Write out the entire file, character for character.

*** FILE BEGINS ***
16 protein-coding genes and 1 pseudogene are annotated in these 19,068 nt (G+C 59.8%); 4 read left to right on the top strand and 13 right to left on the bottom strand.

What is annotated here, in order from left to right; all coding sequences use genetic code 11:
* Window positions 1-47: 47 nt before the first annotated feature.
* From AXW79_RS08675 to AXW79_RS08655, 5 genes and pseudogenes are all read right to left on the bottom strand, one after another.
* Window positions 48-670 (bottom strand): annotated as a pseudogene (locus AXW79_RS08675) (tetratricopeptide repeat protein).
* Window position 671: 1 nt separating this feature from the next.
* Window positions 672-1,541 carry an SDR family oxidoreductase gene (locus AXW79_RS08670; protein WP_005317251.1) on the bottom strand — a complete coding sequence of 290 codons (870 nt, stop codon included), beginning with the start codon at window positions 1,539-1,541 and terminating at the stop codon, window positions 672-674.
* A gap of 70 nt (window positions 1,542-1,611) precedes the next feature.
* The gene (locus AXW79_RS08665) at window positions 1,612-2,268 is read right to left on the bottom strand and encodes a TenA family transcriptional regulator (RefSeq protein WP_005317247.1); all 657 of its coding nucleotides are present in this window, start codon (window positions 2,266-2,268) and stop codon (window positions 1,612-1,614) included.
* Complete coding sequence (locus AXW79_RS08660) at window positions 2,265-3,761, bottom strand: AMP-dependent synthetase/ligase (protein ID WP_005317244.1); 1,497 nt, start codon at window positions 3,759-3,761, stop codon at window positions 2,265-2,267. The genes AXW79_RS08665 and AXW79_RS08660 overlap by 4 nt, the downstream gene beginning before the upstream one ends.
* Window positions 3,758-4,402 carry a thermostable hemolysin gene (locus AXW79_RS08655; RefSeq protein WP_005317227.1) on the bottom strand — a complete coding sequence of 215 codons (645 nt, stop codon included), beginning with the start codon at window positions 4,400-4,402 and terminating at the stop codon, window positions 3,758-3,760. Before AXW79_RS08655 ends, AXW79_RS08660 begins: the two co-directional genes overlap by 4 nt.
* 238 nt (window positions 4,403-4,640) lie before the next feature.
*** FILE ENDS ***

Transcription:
16 protein-coding genes and 1 pseudogene are annotated in these 19,068 nt (G+C 59.8%); 4 read left to right on the top strand and 13 right to left on the bottom strand.

What is annotated here, in order from left to right; all coding sequences use genetic code 11:
* Window positions 1-47: 47 nt before the first annotated feature.
* From AXW79_RS08675 to AXW79_RS08655, 5 genes and pseudogenes are all read right to left on the bottom strand, one after another.
* Window positions 48-670 (bottom strand): annotated as a pseudogene (locus AXW79_RS08675) (tetratricopeptide repeat protein).
* Window position 671: 1 nt separating this feature from the next.
* Window positions 672-1,541 carry an SDR family oxidoreductase gene (locus AXW79_RS08670; protein WP_005317251.1) on the bottom strand — a complete coding sequence of 290 codons (870 nt, stop codon included), beginning with the start codon at window positions 1,539-1,541 and terminating at the stop codon, window positions 672-674.
* A gap of 70 nt (window positions 1,542-1,611) precedes the next feature.
* The gene (locus AXW79_RS08665) at window positions 1,612-2,268 is read right to left on the bottom strand and encodes a TenA family transcriptional regulator (RefSeq protein WP_005317247.1); all 657 of its coding nucleotides are present in this window, start codon (window positions 2,266-2,268) and stop codon (window positions 1,612-1,614) included.
* Complete coding sequence (locus AXW79_RS08660) at window positions 2,265-3,761, bottom strand: AMP-dependent synthetase/ligase (protein ID WP_005317244.1); 1,497 nt, start codon at window positions 3,759-3,761, stop codon at window positions 2,265-2,267. The genes AXW79_RS08665 and AXW79_RS08660 overlap by 4 nt, the downstream gene beginning before the upstream one ends.
* Window positions 3,758-4,402 carry a thermostable hemolysin gene (locus AXW79_RS08655; RefSeq protein WP_005317227.1) on the bottom strand — a complete coding sequence of 215 codons (645 nt, stop codon included), beginning with the start codon at window positions 4,400-4,402 and terminating at the stop codon, window positions 3,758-3,760. Before AXW79_RS08655 ends, AXW79_RS08660 begins: the two co-directional genes overlap by 4 nt.
* 238 nt (window positions 4,403-4,640) lie before the next feature.